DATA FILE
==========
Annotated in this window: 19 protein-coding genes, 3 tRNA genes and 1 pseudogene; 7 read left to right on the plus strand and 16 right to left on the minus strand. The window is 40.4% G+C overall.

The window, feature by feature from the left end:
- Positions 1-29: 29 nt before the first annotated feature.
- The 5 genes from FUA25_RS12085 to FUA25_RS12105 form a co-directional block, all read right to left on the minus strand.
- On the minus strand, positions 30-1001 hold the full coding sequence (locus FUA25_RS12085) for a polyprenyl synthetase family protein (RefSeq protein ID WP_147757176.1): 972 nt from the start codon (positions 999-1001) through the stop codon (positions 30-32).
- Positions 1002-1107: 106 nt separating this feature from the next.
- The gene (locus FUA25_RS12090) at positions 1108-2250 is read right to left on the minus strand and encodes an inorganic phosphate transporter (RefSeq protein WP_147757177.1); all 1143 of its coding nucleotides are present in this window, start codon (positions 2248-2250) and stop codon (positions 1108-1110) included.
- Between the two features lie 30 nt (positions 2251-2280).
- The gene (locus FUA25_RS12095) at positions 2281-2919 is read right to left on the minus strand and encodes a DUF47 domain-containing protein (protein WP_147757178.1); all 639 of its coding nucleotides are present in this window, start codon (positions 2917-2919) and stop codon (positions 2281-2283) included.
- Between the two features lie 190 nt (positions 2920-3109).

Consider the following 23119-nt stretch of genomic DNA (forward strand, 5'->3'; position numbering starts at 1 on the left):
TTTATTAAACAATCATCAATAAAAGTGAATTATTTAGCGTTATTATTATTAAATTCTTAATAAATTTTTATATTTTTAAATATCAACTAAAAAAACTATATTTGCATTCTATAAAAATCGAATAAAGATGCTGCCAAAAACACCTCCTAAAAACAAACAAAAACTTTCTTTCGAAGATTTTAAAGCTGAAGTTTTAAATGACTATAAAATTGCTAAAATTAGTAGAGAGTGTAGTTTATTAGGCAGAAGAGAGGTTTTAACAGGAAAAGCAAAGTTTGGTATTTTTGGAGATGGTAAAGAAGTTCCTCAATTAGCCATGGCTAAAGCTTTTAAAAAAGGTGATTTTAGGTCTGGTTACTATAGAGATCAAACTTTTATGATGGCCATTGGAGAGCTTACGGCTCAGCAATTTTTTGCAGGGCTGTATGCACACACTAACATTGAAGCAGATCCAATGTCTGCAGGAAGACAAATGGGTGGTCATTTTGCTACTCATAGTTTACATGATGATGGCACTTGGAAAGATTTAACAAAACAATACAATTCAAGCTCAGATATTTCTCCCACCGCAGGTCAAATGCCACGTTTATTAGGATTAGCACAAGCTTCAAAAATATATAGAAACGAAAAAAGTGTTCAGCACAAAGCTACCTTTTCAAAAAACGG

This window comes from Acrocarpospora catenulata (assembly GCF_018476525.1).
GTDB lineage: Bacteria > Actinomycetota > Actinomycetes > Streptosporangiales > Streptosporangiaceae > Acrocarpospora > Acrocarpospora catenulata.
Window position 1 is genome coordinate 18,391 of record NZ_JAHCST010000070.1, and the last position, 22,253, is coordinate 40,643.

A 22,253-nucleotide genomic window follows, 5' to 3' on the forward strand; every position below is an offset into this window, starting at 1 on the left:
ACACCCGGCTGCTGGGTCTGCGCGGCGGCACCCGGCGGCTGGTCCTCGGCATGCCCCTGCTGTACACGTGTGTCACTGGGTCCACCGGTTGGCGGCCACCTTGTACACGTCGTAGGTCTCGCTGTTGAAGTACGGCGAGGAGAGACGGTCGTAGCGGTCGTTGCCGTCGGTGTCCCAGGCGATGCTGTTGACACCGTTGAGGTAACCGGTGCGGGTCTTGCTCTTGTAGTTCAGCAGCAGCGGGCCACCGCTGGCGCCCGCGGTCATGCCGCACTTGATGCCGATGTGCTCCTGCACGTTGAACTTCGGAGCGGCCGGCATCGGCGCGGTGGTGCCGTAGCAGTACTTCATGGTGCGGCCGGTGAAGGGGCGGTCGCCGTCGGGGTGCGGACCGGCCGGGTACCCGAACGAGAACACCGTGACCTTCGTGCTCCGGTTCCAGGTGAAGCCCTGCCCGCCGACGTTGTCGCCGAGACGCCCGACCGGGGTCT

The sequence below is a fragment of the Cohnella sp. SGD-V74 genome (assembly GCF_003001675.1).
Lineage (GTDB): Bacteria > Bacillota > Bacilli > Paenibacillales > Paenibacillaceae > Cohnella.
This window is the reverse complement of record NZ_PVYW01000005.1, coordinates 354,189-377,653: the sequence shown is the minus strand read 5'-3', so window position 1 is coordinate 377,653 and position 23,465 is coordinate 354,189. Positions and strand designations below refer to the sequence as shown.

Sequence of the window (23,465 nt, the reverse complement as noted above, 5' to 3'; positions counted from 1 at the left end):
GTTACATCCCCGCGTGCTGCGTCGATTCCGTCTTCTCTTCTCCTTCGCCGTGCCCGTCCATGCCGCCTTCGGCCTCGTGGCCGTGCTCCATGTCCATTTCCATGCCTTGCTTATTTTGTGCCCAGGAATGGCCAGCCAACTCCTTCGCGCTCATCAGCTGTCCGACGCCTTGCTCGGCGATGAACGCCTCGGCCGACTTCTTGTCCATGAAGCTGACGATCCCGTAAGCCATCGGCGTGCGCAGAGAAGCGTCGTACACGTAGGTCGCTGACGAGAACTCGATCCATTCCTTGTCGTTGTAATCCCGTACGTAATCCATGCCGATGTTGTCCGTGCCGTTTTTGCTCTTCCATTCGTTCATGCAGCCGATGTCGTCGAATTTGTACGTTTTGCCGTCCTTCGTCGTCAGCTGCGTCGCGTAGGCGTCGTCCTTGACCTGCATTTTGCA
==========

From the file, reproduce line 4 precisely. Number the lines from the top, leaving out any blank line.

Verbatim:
- The 5 genes from FUA25_RS12085 to FUA25_RS12105 form a co-directional block, all read right to left on the minus strand.